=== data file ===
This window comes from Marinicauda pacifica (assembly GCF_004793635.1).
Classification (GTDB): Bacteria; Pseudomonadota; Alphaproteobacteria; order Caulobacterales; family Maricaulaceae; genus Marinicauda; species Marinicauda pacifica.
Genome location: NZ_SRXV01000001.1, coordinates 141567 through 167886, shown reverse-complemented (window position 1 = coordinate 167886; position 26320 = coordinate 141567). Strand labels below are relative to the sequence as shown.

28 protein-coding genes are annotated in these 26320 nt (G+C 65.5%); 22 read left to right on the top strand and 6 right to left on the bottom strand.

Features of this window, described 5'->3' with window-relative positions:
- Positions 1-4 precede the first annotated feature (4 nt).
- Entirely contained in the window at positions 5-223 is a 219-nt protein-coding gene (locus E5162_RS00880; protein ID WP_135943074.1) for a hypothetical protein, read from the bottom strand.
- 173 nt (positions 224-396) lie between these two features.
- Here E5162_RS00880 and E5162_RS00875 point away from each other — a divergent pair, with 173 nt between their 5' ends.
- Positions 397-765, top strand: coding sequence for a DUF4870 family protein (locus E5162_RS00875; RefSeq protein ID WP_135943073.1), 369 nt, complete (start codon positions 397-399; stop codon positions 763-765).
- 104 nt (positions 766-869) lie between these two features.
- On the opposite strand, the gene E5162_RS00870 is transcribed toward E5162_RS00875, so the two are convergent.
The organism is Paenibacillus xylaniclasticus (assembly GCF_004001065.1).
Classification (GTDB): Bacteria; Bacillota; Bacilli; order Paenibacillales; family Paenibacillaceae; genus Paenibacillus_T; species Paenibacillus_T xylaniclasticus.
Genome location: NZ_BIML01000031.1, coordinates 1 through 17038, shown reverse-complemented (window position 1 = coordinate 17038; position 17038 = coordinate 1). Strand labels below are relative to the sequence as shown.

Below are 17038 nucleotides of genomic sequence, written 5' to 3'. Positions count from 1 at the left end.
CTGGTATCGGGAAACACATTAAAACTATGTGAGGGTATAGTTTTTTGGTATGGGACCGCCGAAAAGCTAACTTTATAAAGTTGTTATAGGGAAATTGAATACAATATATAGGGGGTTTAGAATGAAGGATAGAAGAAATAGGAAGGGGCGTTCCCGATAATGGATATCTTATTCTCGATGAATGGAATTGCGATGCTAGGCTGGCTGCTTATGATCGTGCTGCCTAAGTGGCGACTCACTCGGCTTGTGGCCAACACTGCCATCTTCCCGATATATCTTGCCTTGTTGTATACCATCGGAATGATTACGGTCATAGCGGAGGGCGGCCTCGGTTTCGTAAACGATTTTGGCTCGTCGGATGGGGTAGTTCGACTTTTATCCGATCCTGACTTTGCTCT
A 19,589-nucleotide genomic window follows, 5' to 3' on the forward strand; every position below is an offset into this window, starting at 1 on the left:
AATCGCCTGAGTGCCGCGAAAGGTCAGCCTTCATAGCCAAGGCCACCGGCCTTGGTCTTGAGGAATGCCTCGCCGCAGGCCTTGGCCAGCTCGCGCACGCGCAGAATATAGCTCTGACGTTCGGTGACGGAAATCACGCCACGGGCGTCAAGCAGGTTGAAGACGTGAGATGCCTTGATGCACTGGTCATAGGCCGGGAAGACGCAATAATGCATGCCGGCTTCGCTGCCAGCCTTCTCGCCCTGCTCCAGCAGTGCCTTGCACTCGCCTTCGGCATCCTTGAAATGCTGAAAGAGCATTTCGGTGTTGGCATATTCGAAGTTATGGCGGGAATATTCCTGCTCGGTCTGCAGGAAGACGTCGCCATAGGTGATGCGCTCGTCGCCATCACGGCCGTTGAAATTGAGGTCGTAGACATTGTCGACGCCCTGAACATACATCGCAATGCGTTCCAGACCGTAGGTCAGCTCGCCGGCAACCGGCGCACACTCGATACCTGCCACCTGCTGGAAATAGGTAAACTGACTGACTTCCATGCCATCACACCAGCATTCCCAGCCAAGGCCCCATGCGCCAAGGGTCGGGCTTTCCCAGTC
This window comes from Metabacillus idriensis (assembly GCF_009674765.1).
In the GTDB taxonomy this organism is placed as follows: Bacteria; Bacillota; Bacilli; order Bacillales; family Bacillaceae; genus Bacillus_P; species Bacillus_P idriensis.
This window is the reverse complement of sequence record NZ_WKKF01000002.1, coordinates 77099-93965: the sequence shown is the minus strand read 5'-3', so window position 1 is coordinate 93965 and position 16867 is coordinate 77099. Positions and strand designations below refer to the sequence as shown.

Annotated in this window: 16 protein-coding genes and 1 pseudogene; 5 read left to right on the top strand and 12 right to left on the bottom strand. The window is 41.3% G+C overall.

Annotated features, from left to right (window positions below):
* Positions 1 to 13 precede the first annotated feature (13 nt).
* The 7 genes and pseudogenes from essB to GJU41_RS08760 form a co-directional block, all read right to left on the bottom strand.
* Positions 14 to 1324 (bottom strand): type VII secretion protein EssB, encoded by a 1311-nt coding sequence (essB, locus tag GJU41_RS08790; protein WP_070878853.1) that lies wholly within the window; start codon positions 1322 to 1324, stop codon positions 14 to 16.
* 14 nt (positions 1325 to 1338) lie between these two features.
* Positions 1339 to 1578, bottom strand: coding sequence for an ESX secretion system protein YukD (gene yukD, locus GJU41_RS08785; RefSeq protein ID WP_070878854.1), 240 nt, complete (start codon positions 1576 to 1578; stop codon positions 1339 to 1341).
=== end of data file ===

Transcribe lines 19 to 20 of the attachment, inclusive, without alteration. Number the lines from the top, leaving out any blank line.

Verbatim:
AATCGCCTGAGTGCCGCGAAAGGTCAGCCTTCATAGCCAAGGCCACCGGCCTTGGTCTTGAGGAATGCCTCGCCGCAGGCCTTGGCCAGCTCGCGCACGCGCAGAATATAGCTCTGACGTTCGGTGACGGAAATCACGCCACGGGCGTCAAGCAGGTTGAAGACGTGAGATGCCTTGATGCACTGGTCATAGGCCGGGAAGACGCAATAATGCATGCCGGCTTCGCTGCCAGCCTTCTCGCCCTGCTCCAGCAGTGCCTTGCACTCGCCTTCGGCATCCTTGAAATGCTGAAAGAGCATTTCGGTGTTGGCATATTCGAAGTTATGGCGGGAATATTCCTGCTCGGTCTGCAGGAAGACGTCGCCATAGGTGATGCGCTCGTCGCCATCACGGCCGTTGAAATTGAGGTCGTAGACATTGTCGACGCCCTGAACATACATCGCAATGCGTTCCAGACCGTAGGTCAGCTCGCCGGCAACCGGCGCACACTCGATACCTGCCACCTGCTGGAAATAGGTAAACTGACTGACTTCCATGCCATCACACCAGCATTCCCAGCCAAGGCCCCATGCGCCAAGGGTCGGGCTTTCCCAGTC
This window comes from Metabacillus idriensis (assembly GCF_009674765.1).